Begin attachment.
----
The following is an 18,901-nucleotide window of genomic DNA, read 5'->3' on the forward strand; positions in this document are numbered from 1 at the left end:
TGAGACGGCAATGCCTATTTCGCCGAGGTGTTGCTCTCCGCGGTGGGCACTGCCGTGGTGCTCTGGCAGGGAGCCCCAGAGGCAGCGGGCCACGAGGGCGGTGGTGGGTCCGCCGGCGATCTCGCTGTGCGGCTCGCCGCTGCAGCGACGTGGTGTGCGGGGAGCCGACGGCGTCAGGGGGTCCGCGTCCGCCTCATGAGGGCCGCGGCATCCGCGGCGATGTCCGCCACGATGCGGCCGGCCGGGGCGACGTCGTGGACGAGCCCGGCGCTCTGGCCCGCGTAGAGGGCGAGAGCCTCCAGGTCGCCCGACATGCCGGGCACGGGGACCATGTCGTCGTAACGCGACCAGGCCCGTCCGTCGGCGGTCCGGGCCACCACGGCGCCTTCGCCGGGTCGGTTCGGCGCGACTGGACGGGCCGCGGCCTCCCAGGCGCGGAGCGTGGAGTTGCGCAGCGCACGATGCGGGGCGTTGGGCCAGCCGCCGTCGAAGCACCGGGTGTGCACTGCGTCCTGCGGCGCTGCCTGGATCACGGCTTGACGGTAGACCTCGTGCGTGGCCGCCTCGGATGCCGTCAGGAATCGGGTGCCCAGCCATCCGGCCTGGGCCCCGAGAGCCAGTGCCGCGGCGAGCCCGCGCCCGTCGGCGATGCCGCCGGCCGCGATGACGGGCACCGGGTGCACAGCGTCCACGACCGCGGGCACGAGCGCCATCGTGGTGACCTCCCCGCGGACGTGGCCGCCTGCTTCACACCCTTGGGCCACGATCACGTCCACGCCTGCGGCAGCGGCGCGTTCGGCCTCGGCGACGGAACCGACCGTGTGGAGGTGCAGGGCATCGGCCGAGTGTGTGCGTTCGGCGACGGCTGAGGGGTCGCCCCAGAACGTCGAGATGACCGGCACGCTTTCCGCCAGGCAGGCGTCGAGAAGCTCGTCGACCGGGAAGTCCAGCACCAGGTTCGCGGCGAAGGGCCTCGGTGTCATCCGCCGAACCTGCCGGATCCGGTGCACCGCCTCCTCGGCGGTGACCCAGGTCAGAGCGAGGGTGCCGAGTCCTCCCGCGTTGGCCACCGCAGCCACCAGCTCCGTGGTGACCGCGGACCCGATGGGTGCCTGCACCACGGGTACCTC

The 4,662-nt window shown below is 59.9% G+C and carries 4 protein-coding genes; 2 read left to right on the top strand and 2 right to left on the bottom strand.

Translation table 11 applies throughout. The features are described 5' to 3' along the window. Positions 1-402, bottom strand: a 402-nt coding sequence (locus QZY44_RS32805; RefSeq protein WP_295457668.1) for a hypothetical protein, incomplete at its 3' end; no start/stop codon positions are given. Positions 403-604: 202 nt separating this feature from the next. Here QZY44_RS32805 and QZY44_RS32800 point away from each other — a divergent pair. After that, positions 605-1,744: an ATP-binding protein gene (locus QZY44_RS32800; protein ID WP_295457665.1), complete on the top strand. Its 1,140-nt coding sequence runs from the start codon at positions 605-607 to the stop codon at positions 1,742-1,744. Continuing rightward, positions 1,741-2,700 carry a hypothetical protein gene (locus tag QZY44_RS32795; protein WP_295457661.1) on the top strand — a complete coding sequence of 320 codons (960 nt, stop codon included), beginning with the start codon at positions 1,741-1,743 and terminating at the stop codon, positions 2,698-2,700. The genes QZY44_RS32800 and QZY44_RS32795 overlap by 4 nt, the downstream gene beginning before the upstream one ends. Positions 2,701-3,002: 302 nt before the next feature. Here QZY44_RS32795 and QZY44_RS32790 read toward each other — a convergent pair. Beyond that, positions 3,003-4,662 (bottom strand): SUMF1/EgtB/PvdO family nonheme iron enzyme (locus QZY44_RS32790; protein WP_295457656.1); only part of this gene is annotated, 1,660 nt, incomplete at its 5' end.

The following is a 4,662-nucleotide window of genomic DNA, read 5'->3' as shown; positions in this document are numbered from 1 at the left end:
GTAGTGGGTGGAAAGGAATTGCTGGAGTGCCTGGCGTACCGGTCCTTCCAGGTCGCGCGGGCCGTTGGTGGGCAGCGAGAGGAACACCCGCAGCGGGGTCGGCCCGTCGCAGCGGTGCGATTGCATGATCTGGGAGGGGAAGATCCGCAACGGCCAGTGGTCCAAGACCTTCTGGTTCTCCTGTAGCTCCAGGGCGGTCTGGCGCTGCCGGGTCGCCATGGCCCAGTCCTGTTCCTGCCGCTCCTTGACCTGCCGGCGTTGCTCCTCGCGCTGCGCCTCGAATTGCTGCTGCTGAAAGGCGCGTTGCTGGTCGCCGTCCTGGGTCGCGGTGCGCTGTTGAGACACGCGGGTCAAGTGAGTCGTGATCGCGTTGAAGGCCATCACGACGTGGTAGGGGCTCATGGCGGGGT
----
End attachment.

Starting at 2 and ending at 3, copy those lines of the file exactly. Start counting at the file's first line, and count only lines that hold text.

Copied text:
TGAGACGGCAATGCCTATTTCGCCGAGGTGTTGCTCTCCGCGGTGGGCACTGCCGTGGTGCTCTGGCAGGGAGCCCCAGAGGCAGCGGGCCACGAGGGCGGTGGTGGGTCCGCCGGCGATCTCGCTGTGCGGCTCGCCGCTGCAGCGACGTGGTGTGCGGGGAGCCGACGGCGTCAGGGGGTCCGCGTCCGCCTCATGAGGGCCGCGGCATCCGCGGCGATGTCCGCCACGATGCGGCCGGCCGGGGCGACGTCGTGGACGAGCCCGGCGCTCTGGCCCGCGTAGAGGGCGAGAGCCTCCAGGTCGCCCGACATGCCGGGCACGGGGACCATGTCGTCGTAACGCGACCAGGCCCGTCCGTCGGCGGTCCGGGCCACCACGGCGCCTTCGCCGGGTCGGTTCGGCGCGACTGGACGGGCCGCGGCCTCCCAGGCGCGGAGCGTGGAGTTGCGCAGCGCACGATGCGGGGCGTTGGGCCAGCCGCCGTCGAAGCACCGGGTGTGCACTGCGTCCTGCGGCGCTGCCTGGATCACGGCTTGACGGTAGACCTCGTGCGTGGCCGCCTCGGATGCCGTCAGGAATCGGGTGCCCAGCCATCCGGCCTGGGCCCCGAGAGCCAGTGCCGCGGCGAGCCCGCGCCCGTCGGCGATGCCGCCGGCCGCGATGACGGGCACCGGGTGCACAGCGTCCACGACCGCGGGCACGAGCGCCATCGTGGTGACCTCCCCGCGGACGTGGCCGCCTGCTTCACACCCTTGGGCCACGATCACGTCCACGCCTGCGGCAGCGGCGCGTTCGGCCTCGGCGACGGAACCGACCGTGTGGAGGTGCAGGGCATCGGCCGAGTGTGTGCGTTCGGCGACGGCTGAGGGGTCGCCCCAGAACGTCGAGATGACCGGCACGCTTTCCGCCAGGCAGGCGTCGAGAAGCTCGTCGACCGGGAAGTCCAGCACCAGGTTCGCGGCGAAGGGCCTCGGTGTCATCCGCCGAACCTGCCGGATCCGGTGCACCGCCTCCTCGGCGGTGACCCAGGTCAGAGCGAGGGTGCCGAGTCCTCCCGCGTTGGCCACCGCAGCCACCAGCTCCGTGGTGACCGCGGACCCGATGGGTGCCTGCACCACGGGTACCTC

The 4,662-nt window shown below is 59.9% G+C and carries 4 protein-coding genes; 2 read left to right on the top strand and 2 right to left on the bottom strand.